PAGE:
Sometimes, there’s a need to say no at the very beginning, and you must be able to walk away from the work you’ve already done. In 2014, Salt Lake City Public Library (SLCPL) was approached by a group of community members interested in funding a two-year pilot of 24-7 service at the Main Library. Deborah Ehrman, then acting director SLCPL, explains, “We were considering keeping two floors of our six-floor building open during the overnight hours to reduce the cost of staffing the full library…. The goal was to make full library services available to everyone, regardless of the time they were able to travel to our location.”
A two-year pilot would allow the library to observe seasonal trends; give ample time to make adjustments and measure their effectiveness; and have sufficient data to determine whether the service should continue. “We worked with a consultant to perform a needs assessment—a difficult task since no other public libraries were offering 24-7 service for us to examine,” says Ehrman. Leaders met with key stakeholders and conducted a community survey to predict how many people they thought would use the building and the services they would want access to—feedback was evenly split between those in favor and those opposed to the proposed service. “We used the predicted use numbers to develop a staffing and security plan and budget for the service. Ultimately, the library Board of Directors determined the pilot was cost prohibitive and discontinued the inquiry.”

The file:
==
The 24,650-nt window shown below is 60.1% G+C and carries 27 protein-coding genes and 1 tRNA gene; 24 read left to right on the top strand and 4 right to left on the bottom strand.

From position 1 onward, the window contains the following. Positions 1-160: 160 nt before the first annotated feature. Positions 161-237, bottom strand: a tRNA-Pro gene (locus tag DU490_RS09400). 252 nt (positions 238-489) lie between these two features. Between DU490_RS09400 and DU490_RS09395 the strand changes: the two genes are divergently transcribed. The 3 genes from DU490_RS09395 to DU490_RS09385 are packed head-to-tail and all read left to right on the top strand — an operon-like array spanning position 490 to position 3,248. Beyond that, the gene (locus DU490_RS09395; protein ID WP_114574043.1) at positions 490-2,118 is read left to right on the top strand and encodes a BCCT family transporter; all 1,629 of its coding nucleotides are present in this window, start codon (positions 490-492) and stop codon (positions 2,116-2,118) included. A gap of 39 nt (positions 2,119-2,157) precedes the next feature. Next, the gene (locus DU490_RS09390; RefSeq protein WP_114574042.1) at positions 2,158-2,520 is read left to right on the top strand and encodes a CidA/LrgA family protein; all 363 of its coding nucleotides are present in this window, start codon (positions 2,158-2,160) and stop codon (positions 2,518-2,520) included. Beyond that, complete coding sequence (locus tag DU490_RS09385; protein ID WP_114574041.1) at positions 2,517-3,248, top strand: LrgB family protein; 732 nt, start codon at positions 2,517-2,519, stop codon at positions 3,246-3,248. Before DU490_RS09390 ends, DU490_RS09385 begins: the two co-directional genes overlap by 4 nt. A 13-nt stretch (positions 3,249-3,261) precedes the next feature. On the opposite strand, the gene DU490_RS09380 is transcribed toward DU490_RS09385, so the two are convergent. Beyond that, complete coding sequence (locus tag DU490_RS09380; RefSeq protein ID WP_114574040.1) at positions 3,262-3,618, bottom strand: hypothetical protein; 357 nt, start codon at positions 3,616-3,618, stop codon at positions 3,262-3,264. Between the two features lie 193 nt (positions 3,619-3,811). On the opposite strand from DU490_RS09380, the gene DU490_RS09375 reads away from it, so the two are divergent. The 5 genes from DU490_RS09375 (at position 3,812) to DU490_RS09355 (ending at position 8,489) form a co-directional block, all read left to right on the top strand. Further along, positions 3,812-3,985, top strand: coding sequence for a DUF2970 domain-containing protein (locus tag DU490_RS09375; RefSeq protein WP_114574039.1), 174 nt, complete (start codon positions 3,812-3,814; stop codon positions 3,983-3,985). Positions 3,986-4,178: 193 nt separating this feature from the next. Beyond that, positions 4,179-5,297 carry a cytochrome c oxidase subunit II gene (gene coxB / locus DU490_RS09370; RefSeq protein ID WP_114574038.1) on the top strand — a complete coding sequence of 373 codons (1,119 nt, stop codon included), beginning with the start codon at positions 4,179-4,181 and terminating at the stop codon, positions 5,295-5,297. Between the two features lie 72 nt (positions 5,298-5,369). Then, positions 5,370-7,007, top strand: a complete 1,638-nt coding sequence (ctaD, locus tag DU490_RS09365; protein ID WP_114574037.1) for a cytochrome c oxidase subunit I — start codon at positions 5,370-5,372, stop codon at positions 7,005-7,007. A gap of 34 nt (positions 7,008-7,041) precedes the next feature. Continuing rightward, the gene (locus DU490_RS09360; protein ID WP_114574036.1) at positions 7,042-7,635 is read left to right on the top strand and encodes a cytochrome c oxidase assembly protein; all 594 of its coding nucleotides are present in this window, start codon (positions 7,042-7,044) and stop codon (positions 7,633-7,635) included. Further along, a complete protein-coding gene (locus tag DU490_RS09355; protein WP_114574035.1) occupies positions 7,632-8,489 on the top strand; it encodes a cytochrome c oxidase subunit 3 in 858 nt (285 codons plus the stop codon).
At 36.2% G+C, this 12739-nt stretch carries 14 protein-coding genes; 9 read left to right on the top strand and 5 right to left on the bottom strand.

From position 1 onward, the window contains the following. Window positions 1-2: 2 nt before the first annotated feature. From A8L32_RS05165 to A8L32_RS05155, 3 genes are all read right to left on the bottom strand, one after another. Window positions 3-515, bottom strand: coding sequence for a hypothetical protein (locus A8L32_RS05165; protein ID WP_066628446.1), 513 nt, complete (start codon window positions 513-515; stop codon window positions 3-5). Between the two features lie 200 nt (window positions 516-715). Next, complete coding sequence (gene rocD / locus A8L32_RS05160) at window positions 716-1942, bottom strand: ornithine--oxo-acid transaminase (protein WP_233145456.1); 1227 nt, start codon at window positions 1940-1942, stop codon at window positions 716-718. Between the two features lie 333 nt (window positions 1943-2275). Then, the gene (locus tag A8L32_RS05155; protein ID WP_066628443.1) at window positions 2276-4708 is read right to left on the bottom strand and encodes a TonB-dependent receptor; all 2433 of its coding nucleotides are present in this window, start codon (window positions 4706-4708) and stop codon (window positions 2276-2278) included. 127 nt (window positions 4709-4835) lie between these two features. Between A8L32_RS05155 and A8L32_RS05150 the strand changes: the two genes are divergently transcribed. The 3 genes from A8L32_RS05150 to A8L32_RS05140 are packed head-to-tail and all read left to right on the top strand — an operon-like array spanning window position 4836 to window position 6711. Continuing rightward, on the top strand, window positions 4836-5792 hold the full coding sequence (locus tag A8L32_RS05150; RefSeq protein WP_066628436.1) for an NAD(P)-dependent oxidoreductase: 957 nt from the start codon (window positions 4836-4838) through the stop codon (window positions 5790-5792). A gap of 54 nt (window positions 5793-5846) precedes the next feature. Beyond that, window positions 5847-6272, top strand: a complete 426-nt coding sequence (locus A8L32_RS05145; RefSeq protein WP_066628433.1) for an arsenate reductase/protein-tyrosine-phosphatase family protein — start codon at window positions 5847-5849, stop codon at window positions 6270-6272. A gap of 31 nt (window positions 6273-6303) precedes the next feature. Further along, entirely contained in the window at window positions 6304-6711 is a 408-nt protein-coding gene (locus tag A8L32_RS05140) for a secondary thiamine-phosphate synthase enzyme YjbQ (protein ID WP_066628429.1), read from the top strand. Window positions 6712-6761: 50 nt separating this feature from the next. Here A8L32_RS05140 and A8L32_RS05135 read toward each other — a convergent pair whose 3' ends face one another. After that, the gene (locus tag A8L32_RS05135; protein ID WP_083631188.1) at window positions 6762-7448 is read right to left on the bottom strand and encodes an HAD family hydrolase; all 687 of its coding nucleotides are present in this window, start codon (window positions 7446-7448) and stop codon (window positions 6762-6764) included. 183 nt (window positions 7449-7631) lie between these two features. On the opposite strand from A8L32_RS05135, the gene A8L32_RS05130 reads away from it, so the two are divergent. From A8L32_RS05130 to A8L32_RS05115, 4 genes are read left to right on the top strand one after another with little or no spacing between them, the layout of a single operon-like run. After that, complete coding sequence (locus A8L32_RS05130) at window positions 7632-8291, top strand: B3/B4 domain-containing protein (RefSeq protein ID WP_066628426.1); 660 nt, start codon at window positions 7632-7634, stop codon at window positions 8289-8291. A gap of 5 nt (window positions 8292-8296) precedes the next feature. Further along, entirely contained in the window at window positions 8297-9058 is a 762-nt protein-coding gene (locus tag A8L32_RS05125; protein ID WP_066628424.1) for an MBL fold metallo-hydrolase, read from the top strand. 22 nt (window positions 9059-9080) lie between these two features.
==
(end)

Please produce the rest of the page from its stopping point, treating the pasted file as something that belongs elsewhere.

From first plans to final rollout, scaling up a pilot program can be daunting. Solid planning, staff buy-in and involvement, accepting change, and knowing your limits give you the best chances for success.
Pilot Project Planning
Planning, iterating, and scaling up a successful pilot are challenges that are not unique to libraries. Below, find practical resources for further hands-on learning from beyond the field.
The entire pilot project process from a Six Sigma study guide
Tips and recommendations for successfully pilot testing a program from the Office of Adolescent Health of the Department of Health and Human Services
Running and evaluating a records management pilot, from the U.S. National Archives; can be easily used as a template for other library pilot programs
How to evaluate the success of a program
Nine steps to developing a scaling up strategy from the World Health Organization
Lessons learned from start-up pilots